Horror anthologies come and go. Some are memorable; others are not. Most usually have a balance of interesting segments, sprinkled with some more bland ones. Unfortunately, some just fall flat entirely. Thus is the case with “Tales from the Hood 2” which made its world premiere at Montreal’s Fantasia International Film Festival.
A rich white man has developed a police robot that is set, according to him, to be the next level of security in America. This prosperous businessman employs Portifoy Simms (Keith David; “They Live” and “The Thing”) to program it with stories (???; don’t ask). And so the four tales from the hood commence.
The first segment involves a pesky white girl, along with her black friend, who visit a rustic museum on everything covering racism against African-Americans throughout the years. She falls in love with a Golliwog doll, trapped in a glass case, and asks to purchase it from the museum owner, who refuses. Shallow as she is, she returns that night with her companion, along with her brother, to break inside and steal the doll. Once they attempt their burglary, however, the doll comes to life, in addition to a few other exhibited items to teach the trio a lesson.
The second segment features a triad of criminals, torturing a bound up former pimp to discover where he hid a stash of money. When one of them gets carried away a little too much and accidentally kills the man, they resort to a fraudulent television psychic to contact the spirit of their victim to obtain the information they were seeking. They evidently get much more than what they bargained for.
Next, an idiotic duo of guys with bad intentions, posing as movie producers, convince a pair of models to meet them in a hotel room. Once they arrive at the rendezvous, the “bros” discover that their counterparts, whom they were planning on raping, are vampires who had even more sinister plans than them.
Finally, the fourth segment revolves around a black Republican politician in a southern portion of the United States whose pregnant white wife has visions of a deceased Civil Rights leader. The ghost is distraught that her husband is shutting down voting establishments in black communities to make sure that he is elected.
Twenty-three years after the first chapter in the “Tales from the Hood” series, the second installment is an utter disappointment. Absurd, redundant, and boring are the first adjectives that came to mind as the final credits rolled up onscreen.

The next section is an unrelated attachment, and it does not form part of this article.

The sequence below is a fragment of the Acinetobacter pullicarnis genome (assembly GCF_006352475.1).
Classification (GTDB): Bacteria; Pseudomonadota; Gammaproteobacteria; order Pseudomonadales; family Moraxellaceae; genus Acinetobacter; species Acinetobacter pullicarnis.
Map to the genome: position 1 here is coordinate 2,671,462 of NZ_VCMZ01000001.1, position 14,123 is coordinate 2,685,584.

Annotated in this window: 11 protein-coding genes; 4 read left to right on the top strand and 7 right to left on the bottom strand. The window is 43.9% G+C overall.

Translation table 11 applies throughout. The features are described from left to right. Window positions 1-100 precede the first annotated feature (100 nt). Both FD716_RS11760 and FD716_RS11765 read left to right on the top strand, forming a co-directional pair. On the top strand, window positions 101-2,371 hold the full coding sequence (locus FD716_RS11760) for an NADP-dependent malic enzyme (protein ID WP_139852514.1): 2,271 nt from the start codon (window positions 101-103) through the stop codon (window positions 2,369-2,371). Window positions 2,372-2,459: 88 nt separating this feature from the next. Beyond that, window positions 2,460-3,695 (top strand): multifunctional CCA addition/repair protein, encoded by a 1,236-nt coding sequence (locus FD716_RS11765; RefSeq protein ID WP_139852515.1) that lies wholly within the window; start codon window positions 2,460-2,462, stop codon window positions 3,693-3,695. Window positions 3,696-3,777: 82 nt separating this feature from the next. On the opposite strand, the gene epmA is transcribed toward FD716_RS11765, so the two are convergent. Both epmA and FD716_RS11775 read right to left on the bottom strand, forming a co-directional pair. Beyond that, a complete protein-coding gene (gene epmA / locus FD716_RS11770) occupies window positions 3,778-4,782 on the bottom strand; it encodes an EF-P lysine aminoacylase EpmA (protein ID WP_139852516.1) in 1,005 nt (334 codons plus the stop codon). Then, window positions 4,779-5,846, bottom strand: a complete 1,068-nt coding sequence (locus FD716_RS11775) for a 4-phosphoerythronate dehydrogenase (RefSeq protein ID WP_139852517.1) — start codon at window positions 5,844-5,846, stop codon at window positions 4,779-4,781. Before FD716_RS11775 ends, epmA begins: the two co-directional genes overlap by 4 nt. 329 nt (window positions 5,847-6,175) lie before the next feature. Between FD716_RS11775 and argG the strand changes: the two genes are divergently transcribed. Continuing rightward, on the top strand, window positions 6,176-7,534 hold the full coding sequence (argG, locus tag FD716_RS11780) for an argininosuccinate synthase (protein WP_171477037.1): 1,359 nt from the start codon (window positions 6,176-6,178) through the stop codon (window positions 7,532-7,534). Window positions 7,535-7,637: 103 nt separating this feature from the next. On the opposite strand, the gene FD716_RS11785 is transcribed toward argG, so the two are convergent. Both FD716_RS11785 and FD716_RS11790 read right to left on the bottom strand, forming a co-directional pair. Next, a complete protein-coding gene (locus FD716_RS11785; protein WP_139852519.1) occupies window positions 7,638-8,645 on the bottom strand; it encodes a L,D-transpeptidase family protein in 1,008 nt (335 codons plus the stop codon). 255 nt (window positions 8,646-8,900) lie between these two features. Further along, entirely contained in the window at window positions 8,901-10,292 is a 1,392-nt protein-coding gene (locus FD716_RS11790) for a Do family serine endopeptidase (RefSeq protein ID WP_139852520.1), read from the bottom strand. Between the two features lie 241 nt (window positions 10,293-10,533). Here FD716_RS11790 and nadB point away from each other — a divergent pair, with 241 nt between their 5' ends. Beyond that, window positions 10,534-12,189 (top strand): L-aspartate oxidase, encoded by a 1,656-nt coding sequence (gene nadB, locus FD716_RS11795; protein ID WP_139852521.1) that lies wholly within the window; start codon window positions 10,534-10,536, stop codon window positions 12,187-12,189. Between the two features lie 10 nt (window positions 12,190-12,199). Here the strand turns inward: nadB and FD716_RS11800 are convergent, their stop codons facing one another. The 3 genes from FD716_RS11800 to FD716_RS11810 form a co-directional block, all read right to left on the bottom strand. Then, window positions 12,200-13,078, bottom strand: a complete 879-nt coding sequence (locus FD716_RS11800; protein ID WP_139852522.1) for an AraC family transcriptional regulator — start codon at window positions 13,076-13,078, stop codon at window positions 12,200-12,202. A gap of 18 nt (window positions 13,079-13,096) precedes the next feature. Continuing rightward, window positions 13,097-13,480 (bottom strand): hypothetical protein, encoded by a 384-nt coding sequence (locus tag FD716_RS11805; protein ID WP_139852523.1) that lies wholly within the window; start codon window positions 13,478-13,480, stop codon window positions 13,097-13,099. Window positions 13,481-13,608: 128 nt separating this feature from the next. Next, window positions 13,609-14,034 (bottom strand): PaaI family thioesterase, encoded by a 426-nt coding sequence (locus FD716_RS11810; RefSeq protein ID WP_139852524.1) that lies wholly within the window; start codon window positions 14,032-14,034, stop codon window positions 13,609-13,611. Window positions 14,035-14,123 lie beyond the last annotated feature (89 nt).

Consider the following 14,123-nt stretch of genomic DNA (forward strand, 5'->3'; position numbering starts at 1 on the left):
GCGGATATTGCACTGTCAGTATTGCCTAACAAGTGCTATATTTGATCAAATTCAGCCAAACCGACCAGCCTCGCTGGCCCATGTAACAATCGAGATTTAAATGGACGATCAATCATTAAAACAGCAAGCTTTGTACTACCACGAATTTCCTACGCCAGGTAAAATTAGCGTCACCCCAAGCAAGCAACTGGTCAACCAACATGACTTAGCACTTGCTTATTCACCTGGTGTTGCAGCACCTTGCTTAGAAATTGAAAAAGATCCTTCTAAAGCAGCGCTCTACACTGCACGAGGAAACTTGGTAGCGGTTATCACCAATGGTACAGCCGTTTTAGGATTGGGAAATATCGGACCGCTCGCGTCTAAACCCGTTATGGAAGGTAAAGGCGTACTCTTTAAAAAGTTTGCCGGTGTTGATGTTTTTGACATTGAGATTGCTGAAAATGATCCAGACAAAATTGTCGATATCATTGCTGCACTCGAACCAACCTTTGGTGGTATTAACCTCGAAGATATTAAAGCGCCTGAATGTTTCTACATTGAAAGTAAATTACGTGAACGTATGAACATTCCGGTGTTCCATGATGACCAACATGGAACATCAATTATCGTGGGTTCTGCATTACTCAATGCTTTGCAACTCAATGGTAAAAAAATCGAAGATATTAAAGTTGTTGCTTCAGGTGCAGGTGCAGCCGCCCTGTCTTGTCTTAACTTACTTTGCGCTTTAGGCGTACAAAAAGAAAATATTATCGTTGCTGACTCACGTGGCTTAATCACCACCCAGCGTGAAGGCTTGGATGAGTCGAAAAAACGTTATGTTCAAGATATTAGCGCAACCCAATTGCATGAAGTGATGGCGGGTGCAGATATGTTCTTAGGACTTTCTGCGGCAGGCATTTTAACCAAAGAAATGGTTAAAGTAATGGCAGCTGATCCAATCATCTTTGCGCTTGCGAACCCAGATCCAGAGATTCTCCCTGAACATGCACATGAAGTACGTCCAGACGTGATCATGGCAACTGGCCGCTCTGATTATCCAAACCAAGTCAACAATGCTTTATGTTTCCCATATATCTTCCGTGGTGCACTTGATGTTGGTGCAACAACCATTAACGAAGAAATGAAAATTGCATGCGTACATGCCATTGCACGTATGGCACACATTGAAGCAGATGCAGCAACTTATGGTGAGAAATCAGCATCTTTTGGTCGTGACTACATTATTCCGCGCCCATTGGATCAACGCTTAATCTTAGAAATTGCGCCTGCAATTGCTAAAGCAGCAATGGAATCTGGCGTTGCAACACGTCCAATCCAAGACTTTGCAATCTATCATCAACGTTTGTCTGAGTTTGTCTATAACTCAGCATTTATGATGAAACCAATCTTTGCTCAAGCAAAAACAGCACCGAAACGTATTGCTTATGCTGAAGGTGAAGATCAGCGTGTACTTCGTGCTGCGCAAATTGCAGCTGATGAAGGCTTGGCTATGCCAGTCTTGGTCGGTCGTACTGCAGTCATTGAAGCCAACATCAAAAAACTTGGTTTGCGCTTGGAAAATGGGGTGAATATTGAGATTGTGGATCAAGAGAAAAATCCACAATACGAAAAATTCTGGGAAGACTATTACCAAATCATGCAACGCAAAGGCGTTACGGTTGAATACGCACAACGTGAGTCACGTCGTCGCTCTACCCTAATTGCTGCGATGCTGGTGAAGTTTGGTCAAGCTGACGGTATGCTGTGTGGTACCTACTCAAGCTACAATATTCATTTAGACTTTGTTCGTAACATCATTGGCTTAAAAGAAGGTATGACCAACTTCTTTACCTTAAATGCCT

The first segment of the horror anthology was meant to be absurd and over-the-top, but the actors push it so much that we aren’t sure if they are exaggerating their performance or just plain awful at it. Plus, the fact that the Golliwog doll is simply an oversized mascot once it comes to life really turned me off. The second segment had its comedic moments, but again, nothing memorable came out of it. The vampire-related piece was the classic “the victims are the victimizers” tale and didn’t extract more than a careless shrug from me. The last segment, although the most politically-linked and timely one, was also the most tiresome, boring and dreadful one. Sadly, the only interesting excerpts of the film are those involving Keith David himself, the cryptkeeper of these tales, who is also involved in an absolutely ridiculous storyline that makes no sense whatsoever.
I understand that writers and directors Rusty Cundieff (director of the original “Tales from the Hood”) and Darin Scott (director of “Dark House”) were trying to go over-the-top absurd in some segments and more poised and thoughtful in another, all the while attempting to connect with contemporary issues of racism and victimizing of women. Regrettably, the original “Tales” from 1995 did the same thing, in much more entertaining fashion, and much more intertwined with interesting horror plots. “Tales from the Hood 2” merits a poorly 2.5 stars out of 5 and will definitely not be remembered as one of the great horror anthologies.